And this is precisely what Anuradha has done in what I can only refer to as a landmark in this industry; a first book of what can be called case studies of digital entrepreneurs of India. That there will be others, is beyond question. But this work will be the one that was the first, the one that was to set the ball rolling… and full marks to the author for this!

The focus of the book is to lay before the readers a set of Indian Entrepreneurs who made brands out of their ideas, and became successful in converting an idea into a successful business venture. Given the nascent nature of this industry, the author has further decided not to go too technical on us – whether in terms of technology, or in terms of business jargon and strategies, and has opted to keep it simple.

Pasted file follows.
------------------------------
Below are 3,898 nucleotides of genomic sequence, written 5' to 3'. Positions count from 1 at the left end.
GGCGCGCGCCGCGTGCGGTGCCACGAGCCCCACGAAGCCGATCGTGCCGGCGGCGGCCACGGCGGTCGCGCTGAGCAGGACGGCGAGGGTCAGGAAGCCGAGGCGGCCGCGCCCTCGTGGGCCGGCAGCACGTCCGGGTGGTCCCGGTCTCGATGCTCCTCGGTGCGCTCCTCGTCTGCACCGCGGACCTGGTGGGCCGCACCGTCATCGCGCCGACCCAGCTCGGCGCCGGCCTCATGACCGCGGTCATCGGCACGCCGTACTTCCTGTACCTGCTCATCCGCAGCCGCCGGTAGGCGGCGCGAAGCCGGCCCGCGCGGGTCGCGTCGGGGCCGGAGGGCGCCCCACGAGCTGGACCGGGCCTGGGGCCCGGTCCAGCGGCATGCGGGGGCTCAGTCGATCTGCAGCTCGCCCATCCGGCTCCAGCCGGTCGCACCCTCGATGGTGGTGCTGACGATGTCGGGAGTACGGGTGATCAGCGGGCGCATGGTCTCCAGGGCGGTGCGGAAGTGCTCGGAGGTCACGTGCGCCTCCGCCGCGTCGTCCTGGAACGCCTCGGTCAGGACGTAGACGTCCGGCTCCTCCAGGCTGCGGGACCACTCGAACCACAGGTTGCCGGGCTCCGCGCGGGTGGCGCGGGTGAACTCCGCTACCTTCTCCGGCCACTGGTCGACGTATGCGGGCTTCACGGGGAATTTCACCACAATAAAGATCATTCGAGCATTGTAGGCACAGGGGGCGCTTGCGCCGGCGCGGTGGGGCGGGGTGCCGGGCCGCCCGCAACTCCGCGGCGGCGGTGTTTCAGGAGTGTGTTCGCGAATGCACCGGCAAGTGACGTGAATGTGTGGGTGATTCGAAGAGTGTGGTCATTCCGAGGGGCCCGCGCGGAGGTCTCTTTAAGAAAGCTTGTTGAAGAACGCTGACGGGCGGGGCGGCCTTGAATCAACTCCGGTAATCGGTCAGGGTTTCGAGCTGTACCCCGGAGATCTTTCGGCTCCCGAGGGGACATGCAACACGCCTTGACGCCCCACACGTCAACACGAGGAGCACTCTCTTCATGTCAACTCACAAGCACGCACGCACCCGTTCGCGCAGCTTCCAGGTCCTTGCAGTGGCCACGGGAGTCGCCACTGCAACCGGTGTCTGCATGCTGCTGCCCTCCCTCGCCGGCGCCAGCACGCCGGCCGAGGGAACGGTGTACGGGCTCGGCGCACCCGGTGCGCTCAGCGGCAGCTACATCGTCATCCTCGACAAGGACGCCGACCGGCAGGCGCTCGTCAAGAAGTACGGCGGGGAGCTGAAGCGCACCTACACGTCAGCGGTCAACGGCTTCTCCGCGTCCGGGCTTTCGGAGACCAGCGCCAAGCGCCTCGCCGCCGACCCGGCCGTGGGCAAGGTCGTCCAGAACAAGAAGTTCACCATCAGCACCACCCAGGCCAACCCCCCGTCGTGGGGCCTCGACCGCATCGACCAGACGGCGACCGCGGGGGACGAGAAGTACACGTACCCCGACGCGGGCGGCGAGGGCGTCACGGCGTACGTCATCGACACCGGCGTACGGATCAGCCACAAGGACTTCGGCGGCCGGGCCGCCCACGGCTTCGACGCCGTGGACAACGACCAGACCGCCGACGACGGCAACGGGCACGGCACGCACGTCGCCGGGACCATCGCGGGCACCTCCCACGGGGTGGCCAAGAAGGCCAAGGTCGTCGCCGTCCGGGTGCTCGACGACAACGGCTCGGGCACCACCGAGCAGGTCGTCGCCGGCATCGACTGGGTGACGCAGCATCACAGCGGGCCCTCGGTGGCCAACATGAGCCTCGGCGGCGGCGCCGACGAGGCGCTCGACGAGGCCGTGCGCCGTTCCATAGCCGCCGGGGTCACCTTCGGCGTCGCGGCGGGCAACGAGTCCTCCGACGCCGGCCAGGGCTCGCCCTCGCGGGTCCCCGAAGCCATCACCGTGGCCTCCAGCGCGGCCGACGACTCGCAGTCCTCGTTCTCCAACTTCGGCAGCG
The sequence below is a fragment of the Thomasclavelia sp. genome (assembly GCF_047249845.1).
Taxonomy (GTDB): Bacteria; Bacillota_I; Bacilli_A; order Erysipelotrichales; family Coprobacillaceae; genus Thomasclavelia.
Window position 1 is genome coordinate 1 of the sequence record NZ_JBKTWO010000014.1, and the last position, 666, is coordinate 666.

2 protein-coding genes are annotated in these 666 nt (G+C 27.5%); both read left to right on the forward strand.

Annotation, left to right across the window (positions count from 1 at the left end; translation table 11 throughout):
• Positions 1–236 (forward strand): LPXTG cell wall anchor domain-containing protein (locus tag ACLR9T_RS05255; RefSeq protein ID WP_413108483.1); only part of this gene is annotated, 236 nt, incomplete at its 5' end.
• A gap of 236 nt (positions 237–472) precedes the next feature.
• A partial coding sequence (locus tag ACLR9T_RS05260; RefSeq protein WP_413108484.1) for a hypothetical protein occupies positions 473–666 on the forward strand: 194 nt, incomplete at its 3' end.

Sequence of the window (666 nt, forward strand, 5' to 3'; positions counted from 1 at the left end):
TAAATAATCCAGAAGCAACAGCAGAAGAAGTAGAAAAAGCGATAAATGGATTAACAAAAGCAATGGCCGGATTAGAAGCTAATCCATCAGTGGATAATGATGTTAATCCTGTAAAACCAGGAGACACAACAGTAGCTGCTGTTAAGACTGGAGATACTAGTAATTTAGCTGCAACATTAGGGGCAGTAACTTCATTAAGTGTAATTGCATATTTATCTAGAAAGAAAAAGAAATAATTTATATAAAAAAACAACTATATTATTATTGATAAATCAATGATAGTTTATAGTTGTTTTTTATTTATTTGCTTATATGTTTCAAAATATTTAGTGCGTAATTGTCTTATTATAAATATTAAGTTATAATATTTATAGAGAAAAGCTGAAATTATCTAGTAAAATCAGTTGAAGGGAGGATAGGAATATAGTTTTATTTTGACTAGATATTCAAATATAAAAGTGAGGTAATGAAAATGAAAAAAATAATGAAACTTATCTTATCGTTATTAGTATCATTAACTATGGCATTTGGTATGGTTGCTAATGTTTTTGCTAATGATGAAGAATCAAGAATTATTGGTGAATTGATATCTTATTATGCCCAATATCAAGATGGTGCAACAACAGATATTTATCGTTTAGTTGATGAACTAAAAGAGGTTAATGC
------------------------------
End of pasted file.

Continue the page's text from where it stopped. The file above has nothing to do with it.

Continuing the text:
The net result of this approach is that the reader gets 12 superb analytical case studies, with a relatively short, precise but very meaningful historical précis of what went wrong, what worked, and how the business got to the current status. In addition to this, you get a basic of the technological platform used, as also the difficulties faced and challenges overcome on a strategic front. In addition to these 12, you have a mention of other businesses that didn’t make it to the 12, but are good enough to have done so. 


The choice of the 12 cases is the hallmark of the book, as they set to define the digital space into 3 clear logical segments : ECommerce, Content Platforms and Connectors. In simple terms, sites that provide trading facilities, content generation platforms that provide reviews, or other digital content; and thirdly connectors – sites that bring users together in the B2B, B2C or C2C space. This approach serves to clearly define the digital space in our minds, and gives a clear view to the reader as well as gives a defined form with clearly demarcated broad market segments to the nascent space in the digital marketplace.